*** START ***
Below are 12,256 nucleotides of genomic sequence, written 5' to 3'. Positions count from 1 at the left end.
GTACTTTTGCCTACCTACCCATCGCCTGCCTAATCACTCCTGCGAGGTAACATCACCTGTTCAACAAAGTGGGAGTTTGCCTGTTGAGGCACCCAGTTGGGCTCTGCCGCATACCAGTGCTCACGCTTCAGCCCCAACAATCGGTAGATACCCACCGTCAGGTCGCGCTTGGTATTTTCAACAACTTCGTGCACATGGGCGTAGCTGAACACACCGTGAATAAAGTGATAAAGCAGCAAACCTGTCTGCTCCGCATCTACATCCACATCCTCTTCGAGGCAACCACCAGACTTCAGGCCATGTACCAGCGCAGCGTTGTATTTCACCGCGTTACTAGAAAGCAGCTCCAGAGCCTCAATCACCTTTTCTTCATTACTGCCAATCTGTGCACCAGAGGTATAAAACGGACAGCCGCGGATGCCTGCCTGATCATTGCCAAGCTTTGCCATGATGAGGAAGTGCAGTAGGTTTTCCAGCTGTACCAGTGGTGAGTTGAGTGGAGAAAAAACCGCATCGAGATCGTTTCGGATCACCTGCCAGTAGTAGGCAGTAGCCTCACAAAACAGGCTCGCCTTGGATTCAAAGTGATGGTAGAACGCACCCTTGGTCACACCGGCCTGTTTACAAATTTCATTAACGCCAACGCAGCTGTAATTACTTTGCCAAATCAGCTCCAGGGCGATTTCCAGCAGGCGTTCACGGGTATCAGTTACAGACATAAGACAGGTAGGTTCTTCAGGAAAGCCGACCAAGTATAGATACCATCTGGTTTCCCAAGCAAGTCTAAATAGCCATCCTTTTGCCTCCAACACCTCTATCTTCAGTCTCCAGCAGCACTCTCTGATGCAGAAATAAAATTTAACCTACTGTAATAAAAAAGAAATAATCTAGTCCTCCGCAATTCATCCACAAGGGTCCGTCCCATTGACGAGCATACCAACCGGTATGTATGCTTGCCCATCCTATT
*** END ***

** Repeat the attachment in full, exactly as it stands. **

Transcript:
Below are 12,256 nucleotides of genomic sequence, written 5' to 3'. Positions count from 1 at the left end.
GTACTTTTGCCTACCTACCCATCGCCTGCCTAATCACTCCTGCGAGGTAACATCACCTGTTCAACAAAGTGGGAGTTTGCCTGTTGAGGCACCCAGTTGGGCTCTGCCGCATACCAGTGCTCACGCTTCAGCCCCAACAATCGGTAGATACCCACCGTCAGGTCGCGCTTGGTATTTTCAACAACTTCGTGCACATGGGCGTAGCTGAACACACCGTGAATAAAGTGATAAAGCAGCAAACCTGTCTGCTCCGCATCTACATCCACATCCTCTTCGAGGCAACCACCAGACTTCAGGCCATGTACCAGCGCAGCGTTGTATTTCACCGCGTTACTAGAAAGCAGCTCCAGAGCCTCAATCACCTTTTCTTCATTACTGCCAATCTGTGCACCAGAGGTATAAAACGGACAGCCGCGGATGCCTGCCTGATCATTGCCAAGCTTTGCCATGATGAGGAAGTGCAGTAGGTTTTCCAGCTGTACCAGTGGTGAGTTGAGTGGAGAAAAAACCGCATCGAGATCGTTTCGGATCACCTGCCAGTAGTAGGCAGTAGCCTCACAAAACAGGCTCGCCTTGGATTCAAAGTGATGGTAGAACGCACCCTTGGTCACACCGGCCTGTTTACAAATTTCATTAACGCCAACGCAGCTGTAATTACTTTGCCAAATCAGCTCCAGGGCGATTTCCAGCAGGCGTTCACGGGTATCAGTTACAGACATAAGACAGGTAGGTTCTTCAGGAAAGCCGACCAAGTATAGATACCATCTGGTTTCCCAAGCAAGTCTAAATAGCCATCCTTTTGCCTCCAACACCTCTATCTTCAGTCTCCAGCAGCACTCTCTGATGCAGAAATAAAATTTAACCTACTGTAATAAAAAAGAAATAATCTAGTCCTCCGCAATTCATCCACAAGGGTCCGTCCCATTGACGAGCATACCAACCGGTATGTATGCTTGCCCATCCTATT